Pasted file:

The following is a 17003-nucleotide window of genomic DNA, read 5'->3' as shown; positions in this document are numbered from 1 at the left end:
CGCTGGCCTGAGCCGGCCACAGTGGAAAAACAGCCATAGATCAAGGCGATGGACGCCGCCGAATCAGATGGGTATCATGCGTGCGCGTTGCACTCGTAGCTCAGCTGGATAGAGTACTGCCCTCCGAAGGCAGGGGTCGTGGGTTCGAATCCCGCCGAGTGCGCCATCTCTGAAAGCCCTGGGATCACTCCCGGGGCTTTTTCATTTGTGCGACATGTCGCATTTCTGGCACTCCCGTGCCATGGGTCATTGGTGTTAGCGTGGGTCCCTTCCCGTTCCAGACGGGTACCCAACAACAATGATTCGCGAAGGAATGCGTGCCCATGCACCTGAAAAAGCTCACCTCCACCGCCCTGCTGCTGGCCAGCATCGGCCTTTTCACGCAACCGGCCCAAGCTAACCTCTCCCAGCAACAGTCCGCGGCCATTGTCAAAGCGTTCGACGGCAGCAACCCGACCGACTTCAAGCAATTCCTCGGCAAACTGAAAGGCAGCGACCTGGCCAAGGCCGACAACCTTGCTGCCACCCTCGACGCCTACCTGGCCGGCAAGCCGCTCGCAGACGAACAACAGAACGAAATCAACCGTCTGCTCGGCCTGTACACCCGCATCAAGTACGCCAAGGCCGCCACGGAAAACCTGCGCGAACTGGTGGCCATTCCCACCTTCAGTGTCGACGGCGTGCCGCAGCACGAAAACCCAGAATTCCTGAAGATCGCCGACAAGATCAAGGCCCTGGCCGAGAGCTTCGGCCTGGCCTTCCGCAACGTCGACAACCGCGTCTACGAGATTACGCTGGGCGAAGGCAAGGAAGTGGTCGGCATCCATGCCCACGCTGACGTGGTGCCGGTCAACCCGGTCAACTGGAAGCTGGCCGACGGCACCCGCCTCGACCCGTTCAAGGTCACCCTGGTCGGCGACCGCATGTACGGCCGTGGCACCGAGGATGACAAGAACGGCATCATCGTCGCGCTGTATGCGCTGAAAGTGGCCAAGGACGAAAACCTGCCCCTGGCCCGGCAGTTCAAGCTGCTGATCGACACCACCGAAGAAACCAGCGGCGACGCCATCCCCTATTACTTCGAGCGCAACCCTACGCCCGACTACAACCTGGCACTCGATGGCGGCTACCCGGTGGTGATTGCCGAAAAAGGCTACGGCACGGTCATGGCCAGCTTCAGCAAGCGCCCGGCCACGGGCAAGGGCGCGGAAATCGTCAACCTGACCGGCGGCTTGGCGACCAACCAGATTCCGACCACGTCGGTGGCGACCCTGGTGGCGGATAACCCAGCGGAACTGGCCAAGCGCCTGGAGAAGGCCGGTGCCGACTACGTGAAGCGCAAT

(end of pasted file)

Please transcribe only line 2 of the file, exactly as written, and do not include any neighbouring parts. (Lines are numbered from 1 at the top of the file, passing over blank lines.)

CGCTGGCCTGAGCCGGCCACAGTGGAAAAACAGCCATAGATCAAGGCGATGGACGCCGCCGAATCAGATGGGTATCATGCGTGCGCGTTGCACTCGTAGCTCAGCTGGATAGAGTACTGCCCTCCGAAGGCAGGGGTCGTGGGTTCGAATCCCGCCGAGTGCGCCATCTCTGAAAGCCCTGGGATCACTCCCGGGGCTTTTTCATTTGTGCGACATGTCGCATTTCTGGCACTCCCGTGCCATGGGTCATTGGTGTTAGCGTGGGTCCCTTCCCGTTCCAGACGGGTACCCAACAACAATGATTCGCGAAGGAATGCGTGCCCATGCACCTGAAAAAGCTCACCTCCACCGCCCTGCTGCTGGCCAGCATCGGCCTTTTCACGCAACCGGCCCAAGCTAACCTCTCCCAGCAACAGTCCGCGGCCATTGTCAAAGCGTTCGACGGCAGCAACCCGACCGACTTCAAGCAATTCCTCGGCAAACTGAAAGGCAGCGACCTGGCCAAGGCCGACAACCTTGCTGCCACCCTCGACGCCTACCTGGCCGGCAAGCCGCTCGCAGACGAACAACAGAACGAAATCAACCGTCTGCTCGGCCTGTACACCCGCATCAAGTACGCCAAGGCCGCCACGGAAAACCTGCGCGAACTGGTGGCCATTCCCACCTTCAGTGTCGACGGCGTGCCGCAGCACGAAAACCCAGAATTCCTGAAGATCGCCGACAAGATCAAGGCCCTGGCCGAGAGCTTCGGCCTGGCCTTCCGCAACGTCGACAACCGCGTCTACGAGATTACGCTGGGCGAAGGCAAGGAAGTGGTCGGCATCCATGCCCACGCTGACGTGGTGCCGGTCAACCCGGTCAACTGGAAGCTGGCCGACGGCACCCGCCTCGACCCGTTCAAGGTCACCCTGGTCGGCGACCGCATGTACGGCCGTGGCACCGAGGATGACAAGAACGGCATCATCGTCGCGCTGTATGCGCTGAAAGTGGCCAAGGACGAAAACCTGCCCCTGGCCCGGCAGTTCAAGCTGCTGATCGACACCACCGAAGAAACCAGCGGCGACGCCATCCCCTATTACTTCGAGCGCAACCCTACGCCCGACTACAACCTGGCACTCGATGGCGGCTACCCGGTGGTGATTGCCGAAAAAGGCTACGGCACGGTCATGGCCAGCTTCAGCAAGCGCCCGGCCACGGGCAAGGGCGCGGAAATCGTCAACCTGACCGGCGGCTTGGCGACCAACCAGATTCCGACCACGTCGGTGGCGACCCTGGTGGCGGATAACCCAGCGGAACTGGCCAAGCGCCTGGAGAAGGCCGGTGCCGACTACGTGAAGCGCAAT